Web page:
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Illumina Continues Push into Oncology, Reproductive Health; Fine Tunes its 'Clinical Readiness' Strategy


This article was originally published July 25.

NEW YORK (GenomeWeb) – The clinical market is becoming an increasingly larger portion of Illumina's business, particularly in the areas of oncology and reproductive health, and as such the firm has tripled the size of its regulatory team as it prepares to bring products through US Food and Drug Administration clearance.

In a conference call discussing its second quarter results, Illumina officials outlined the progress the company has made on the clinical front. For specifics around Illumina's individual next-gen sequencing systems and sample prep products, see In Sequence's coverage, here.

As has been the trend over the last year, an increasing number of customers are outside of academia, including commercial, hospital, and nonprofit customers doing clinical and translational work. In the US, clinical orders grew by more than 50 percent in the second quarter.

The MiSeq system in particular is doing well in the clinical space, with two-thirds of shipments to translational, commercial, and clinical customers, including "follow-on, multi-unit orders from customers building capacity in production unit facilities and from public health institutions" including the FDA and the US Centers for Disease Control and Prevention, Illumina CEO Jay Flatley said on the call.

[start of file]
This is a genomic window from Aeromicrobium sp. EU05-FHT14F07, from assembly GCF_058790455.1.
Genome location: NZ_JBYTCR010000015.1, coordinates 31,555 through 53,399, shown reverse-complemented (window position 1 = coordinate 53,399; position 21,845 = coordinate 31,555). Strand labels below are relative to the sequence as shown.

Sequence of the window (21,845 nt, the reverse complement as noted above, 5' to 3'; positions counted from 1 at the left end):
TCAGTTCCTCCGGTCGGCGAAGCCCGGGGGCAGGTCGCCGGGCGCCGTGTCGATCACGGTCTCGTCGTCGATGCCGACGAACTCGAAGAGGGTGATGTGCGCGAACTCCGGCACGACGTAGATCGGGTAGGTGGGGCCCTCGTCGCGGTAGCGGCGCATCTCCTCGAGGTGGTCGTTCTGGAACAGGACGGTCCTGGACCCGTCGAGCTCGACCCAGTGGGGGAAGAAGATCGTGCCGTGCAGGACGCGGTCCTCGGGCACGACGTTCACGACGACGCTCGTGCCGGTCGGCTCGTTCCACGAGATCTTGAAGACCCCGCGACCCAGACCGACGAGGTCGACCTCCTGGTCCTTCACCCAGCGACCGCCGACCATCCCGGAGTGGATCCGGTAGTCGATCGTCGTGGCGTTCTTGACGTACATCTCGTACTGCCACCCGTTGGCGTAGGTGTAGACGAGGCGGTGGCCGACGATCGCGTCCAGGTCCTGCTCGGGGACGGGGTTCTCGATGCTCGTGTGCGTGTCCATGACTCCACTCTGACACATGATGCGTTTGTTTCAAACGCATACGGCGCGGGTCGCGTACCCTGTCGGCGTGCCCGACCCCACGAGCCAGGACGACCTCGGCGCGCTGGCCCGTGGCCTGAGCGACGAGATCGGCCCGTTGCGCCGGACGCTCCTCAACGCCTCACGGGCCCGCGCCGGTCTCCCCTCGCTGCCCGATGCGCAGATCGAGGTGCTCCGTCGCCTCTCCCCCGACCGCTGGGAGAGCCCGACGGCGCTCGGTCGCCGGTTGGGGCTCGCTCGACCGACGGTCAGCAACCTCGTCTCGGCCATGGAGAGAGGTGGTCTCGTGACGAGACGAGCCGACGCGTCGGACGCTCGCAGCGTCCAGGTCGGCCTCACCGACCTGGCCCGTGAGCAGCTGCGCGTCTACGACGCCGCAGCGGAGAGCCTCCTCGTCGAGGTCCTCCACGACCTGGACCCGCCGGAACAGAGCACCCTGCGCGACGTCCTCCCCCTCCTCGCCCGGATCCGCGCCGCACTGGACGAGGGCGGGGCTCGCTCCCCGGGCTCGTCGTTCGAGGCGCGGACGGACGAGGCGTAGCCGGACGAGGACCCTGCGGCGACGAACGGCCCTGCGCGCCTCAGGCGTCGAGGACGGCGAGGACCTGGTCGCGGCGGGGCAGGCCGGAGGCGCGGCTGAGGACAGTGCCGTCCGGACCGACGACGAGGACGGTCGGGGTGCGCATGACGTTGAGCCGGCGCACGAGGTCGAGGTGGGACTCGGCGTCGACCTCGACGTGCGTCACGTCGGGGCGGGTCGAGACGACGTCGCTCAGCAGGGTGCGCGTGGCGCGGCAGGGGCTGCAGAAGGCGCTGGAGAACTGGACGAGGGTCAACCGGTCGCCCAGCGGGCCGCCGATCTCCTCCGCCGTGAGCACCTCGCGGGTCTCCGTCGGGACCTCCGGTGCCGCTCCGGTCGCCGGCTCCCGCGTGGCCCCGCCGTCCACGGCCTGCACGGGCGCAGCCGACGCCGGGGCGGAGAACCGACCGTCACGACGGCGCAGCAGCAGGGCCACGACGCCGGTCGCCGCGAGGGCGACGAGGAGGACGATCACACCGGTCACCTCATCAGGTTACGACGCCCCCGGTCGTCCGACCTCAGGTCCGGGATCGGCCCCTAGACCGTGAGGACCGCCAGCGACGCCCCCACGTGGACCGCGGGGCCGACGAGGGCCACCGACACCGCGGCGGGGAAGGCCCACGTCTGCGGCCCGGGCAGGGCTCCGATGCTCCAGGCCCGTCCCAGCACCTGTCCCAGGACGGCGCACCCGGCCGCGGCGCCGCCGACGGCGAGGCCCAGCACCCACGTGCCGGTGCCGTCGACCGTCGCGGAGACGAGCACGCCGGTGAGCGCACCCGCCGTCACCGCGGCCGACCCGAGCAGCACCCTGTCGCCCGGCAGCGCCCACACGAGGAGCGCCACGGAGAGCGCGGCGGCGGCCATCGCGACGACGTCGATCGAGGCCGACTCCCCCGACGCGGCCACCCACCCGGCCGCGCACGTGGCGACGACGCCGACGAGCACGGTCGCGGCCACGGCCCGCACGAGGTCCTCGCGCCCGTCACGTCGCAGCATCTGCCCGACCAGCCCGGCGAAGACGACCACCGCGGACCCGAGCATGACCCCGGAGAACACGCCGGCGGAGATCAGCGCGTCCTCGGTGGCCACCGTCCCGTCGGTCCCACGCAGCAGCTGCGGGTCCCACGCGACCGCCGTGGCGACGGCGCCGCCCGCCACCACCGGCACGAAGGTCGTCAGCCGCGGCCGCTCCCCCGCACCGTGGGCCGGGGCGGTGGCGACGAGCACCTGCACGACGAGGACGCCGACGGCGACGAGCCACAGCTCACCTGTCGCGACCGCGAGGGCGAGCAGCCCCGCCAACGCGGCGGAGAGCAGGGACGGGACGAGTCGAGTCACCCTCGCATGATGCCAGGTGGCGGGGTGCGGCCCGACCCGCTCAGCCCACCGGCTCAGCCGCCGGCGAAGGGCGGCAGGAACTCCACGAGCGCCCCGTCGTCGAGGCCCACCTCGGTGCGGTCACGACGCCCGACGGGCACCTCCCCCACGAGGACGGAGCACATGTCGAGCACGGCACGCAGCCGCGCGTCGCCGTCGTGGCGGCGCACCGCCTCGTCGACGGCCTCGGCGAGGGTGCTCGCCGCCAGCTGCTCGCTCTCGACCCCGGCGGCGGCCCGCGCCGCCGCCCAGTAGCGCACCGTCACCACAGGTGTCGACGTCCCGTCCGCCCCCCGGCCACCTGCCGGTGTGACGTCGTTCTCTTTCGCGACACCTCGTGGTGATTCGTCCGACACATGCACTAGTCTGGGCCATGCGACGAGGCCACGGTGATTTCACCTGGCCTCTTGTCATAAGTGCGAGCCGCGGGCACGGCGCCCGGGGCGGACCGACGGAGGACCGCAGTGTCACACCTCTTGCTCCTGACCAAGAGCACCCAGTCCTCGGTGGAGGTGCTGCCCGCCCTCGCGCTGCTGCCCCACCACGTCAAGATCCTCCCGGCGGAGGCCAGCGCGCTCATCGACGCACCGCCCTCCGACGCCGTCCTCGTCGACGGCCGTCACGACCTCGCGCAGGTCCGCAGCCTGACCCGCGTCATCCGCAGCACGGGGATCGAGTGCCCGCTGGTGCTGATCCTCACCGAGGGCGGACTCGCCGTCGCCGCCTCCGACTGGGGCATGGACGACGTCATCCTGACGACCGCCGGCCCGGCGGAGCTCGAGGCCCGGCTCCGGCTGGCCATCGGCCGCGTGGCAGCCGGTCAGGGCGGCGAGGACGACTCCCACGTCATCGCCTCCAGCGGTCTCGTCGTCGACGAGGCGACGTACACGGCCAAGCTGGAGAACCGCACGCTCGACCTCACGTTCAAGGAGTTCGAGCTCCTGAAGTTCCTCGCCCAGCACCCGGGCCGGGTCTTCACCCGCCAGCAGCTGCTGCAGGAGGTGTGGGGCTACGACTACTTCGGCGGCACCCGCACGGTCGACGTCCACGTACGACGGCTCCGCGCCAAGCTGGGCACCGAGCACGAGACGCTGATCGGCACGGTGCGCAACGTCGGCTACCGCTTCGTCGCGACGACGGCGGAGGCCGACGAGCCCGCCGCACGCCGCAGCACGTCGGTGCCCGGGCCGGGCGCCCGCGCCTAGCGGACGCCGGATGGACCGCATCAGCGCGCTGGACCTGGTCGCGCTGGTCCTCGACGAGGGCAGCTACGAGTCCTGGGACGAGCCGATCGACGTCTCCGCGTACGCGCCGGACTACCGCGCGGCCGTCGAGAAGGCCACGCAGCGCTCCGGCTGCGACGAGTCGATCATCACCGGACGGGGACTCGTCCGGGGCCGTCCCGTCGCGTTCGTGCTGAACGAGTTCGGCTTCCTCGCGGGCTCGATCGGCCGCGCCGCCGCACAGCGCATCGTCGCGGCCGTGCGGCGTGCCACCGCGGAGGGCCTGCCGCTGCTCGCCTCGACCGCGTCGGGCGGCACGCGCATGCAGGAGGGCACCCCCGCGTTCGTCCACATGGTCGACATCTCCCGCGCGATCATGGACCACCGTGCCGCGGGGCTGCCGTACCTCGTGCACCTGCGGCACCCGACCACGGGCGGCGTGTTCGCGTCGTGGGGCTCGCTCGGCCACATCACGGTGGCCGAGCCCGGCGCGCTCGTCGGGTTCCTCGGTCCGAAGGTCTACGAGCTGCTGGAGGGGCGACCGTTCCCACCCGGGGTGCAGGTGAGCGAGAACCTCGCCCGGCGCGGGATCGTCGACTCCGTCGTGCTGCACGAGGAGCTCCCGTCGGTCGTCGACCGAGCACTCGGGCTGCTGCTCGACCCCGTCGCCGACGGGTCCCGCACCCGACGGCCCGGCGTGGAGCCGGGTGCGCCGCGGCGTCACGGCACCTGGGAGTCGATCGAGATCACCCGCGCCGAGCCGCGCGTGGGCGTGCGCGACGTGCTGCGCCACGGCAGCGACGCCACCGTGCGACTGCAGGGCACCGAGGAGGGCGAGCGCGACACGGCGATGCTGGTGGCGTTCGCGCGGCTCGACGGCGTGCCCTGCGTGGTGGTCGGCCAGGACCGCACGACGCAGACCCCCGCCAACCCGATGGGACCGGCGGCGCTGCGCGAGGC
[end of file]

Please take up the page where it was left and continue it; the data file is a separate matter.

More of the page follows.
Sales to customers in the oncology space, which includes customers doing oncology research as well as clinical customers, grew more than 30 percent in the second quarter compared to Q2 2013, accounting for nearly $90 million in sales.

This quarter, Illumina hired Tina Nova to head its oncology business. Previously, Chief Medical Officer Richard Klausner had been serving as interim head of oncology.

Flatley said that in the coming quarters the firm will make announcements about its work with pharmaceutical companies regarding the development of an Onco Panel, which Illumina would submit for FDA clearance.

In addition, it has an agreement with Amgen to develop a companion diagnostic for its colorectal cancer drug Vectibix (panitumumab). Illumina plans to bring this test through FDA approval, and Flatley said that it is in discussions with other pharmaceutical companies about developing CDx tests.

Reproductive health

Illumina ran record numbers of its Verifi noninvasive prenatal test for fetal aneuploidy this quarter, Flatley said, and is on track to submit the Verifi test on the HiSeq 2500 to the FDA this year.

The company also signed technology transfer agreements with French medical testing firm Biomnis, Italy's molecular diagnostic laboratory Genoma, and the Center for Human Genetics and Laboratory Diagnostics in Martinsreid, Germany. Under these agreements, Illumina will work with the laboratories to develop their own noninvasive prenatal tests on the HiSeq 2500. In addition, Flatley said that the company is currently in discussions with "more than a dozen other potential customers" for similar technology transfer agreements.